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What are regular San Franciscans’ hopes and fears regarding AI?

Mike MacKenzie
Flickr / Creative Commons

As more governments pay attention to AI and create their guidelines, we wondered: what are regular San Franciscans’ hopes and fears regarding AI?

Some people aren’t phased by the technology. Like Fred Palmer, of San Francisco, who uses AI to improve his communication:

“I use it a lot, ChatGPT, because it helps me construct my statements in a much acceptable way, because, sometimes, we create a statement and we don’t know if it’s offensive. I use it everyday, before I send an email or a text to a friend…”

And while he acknowledges privacy concerns, Palmer said he isn’t really afraid.

“The only fear is, probably, the privacy, but everything is an open book now. You have social media apps…everyone knows where you’re about, what you like to do. When they search you on Google, they can track you. So, I think try to protect yourself. So, I’m not really afraid of it.”

But others aren’t as optimistic as Palmer, like Barbara Ferry.

“I fear that people in charge of AI aren't looking out for the best of humanity. So, I don’t think I trust them…like with social media I think there are benefits, but it’s really disruptive and harmful to democracy. So, I really fear for it.”

A lot of people agree with Ferry. They see AI as a threat to safety, like Jen Hung, who works in marketing.

“The malevolent use of it ,or people trying, infiltrating our backing systems, or whatever because it’s so smart.”

Jennifer Bird, who works in public relations, is more concerned with deep fakes….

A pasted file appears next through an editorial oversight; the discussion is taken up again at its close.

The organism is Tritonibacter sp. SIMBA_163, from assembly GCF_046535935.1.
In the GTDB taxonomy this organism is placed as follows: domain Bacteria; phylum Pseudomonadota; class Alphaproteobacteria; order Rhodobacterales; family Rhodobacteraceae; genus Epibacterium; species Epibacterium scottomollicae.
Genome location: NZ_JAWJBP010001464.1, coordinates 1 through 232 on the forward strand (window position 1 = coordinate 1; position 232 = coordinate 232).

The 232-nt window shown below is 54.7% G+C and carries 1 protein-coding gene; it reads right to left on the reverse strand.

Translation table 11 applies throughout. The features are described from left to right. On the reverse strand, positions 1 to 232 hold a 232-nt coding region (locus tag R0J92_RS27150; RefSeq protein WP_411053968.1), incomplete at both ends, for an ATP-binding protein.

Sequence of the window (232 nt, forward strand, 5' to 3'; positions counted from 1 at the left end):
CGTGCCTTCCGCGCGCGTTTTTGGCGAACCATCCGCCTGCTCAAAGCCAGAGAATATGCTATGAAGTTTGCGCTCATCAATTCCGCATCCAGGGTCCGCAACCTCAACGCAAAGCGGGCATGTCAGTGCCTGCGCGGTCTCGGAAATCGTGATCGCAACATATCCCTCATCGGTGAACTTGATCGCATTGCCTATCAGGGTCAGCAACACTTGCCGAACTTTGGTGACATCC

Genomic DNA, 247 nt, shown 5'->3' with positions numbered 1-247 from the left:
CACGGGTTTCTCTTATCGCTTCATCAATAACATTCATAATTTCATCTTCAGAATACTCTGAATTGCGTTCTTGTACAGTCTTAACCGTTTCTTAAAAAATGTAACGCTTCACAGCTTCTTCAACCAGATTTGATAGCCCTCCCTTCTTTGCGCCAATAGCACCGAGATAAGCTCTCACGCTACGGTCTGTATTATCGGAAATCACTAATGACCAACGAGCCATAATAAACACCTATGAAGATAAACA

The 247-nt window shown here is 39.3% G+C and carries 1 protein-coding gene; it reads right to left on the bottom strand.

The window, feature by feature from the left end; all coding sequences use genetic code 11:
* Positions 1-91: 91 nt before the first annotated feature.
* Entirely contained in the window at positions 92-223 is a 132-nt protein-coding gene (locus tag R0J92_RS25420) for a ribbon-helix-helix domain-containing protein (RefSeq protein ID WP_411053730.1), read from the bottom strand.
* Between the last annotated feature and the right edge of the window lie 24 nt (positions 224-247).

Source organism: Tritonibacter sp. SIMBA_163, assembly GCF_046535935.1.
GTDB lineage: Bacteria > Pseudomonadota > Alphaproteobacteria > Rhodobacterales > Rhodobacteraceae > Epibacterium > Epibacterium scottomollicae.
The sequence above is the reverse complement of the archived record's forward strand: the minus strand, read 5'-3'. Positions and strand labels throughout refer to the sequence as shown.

“I guess my fears are…you hear what people are saying, like the fake voices on the phone calls…really nefarious things people are doing with people’s images, photos, and voices that scares me. I don’t think that’s cool.”

Even students, like Adi, who uses AI, are skeptical of where it’s leading:

“I wish it didn’t advance so fast ,because now it’s dumbing people down, because instead of trying to make something hard you can be proud of…you’re, more so, now trying to figure out how to make AI do it in the most human way possible.”

And others? Well, they think AI and humans could not only work together, but, maybe, even become one. Again, Jen Hung:

“My dream would be when the body dies, you can upload your yourself, like ghost, in the machine, into wires but have something more can come out of it, like the soul…emotions, feelings, robots, or even ,like I said, to even not die would be nice, but those are all pie-in-the-sky things.”

I love telling stories in sound and script. Currently doing my Masters of Journalism at Berkeley. Born in Pakistan, raised in Canada, and live in Oakland.